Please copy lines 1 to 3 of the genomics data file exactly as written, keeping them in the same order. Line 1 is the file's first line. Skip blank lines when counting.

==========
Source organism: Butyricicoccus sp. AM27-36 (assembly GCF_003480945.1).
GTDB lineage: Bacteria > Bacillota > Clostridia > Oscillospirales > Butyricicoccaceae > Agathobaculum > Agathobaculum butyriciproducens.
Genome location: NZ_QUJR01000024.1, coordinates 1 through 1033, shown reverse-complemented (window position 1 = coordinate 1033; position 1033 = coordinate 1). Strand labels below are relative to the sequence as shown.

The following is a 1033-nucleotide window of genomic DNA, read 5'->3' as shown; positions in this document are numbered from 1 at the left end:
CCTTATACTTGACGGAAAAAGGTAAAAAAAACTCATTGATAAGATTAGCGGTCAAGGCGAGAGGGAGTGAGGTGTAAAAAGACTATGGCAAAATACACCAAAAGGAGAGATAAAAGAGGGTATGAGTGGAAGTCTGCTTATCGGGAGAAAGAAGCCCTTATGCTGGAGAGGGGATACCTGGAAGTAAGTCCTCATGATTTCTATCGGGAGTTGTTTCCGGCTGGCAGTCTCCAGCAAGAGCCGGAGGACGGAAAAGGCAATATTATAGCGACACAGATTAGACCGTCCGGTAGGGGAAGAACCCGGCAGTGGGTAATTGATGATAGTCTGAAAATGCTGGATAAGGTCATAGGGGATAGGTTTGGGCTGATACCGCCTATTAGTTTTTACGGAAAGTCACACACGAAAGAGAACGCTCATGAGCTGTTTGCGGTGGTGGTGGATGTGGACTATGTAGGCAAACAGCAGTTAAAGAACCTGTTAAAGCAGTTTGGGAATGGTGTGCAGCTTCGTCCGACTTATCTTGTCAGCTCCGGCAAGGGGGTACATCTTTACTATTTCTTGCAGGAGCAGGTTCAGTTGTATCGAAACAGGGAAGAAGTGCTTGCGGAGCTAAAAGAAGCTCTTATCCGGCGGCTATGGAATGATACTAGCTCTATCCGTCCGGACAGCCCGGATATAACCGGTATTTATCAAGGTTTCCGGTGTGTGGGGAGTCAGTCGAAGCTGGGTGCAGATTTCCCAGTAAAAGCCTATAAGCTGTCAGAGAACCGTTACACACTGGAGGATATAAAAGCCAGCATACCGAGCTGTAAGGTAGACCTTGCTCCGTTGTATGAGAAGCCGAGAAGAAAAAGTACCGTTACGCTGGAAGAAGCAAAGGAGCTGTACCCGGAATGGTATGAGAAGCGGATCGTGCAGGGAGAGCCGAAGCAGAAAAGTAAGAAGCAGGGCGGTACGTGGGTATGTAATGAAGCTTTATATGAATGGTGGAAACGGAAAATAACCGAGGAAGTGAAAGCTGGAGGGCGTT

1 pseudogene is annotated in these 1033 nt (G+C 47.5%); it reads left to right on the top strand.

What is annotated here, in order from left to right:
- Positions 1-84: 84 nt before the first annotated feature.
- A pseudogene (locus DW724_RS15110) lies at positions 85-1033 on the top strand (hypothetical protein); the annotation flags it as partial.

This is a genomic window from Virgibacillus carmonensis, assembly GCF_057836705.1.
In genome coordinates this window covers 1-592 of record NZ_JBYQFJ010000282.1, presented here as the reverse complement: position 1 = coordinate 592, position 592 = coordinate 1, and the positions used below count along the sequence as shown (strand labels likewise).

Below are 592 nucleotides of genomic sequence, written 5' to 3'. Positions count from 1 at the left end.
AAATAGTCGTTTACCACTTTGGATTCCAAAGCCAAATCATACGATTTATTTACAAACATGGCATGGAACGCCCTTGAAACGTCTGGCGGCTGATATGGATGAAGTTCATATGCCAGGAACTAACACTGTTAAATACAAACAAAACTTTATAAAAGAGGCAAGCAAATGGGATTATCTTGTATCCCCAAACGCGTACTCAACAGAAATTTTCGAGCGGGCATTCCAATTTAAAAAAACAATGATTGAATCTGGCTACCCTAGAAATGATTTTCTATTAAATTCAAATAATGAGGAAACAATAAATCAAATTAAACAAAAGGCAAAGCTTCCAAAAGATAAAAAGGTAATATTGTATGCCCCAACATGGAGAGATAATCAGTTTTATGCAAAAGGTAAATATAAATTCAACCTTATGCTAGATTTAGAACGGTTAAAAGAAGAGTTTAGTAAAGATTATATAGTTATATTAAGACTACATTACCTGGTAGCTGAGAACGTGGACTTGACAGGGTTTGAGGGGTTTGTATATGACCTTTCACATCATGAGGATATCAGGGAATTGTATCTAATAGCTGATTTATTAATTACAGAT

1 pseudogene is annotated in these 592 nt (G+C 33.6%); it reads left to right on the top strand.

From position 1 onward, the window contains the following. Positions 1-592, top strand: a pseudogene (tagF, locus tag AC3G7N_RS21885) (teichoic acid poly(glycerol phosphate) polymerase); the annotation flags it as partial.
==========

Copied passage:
Source organism: Butyricicoccus sp. AM27-36 (assembly GCF_003480945.1).
GTDB lineage: Bacteria > Bacillota > Clostridia > Oscillospirales > Butyricicoccaceae > Agathobaculum > Agathobaculum butyriciproducens.
Genome location: NZ_QUJR01000024.1, coordinates 1 through 1033, shown reverse-complemented (window position 1 = coordinate 1033; position 1033 = coordinate 1). Strand labels below are relative to the sequence as shown.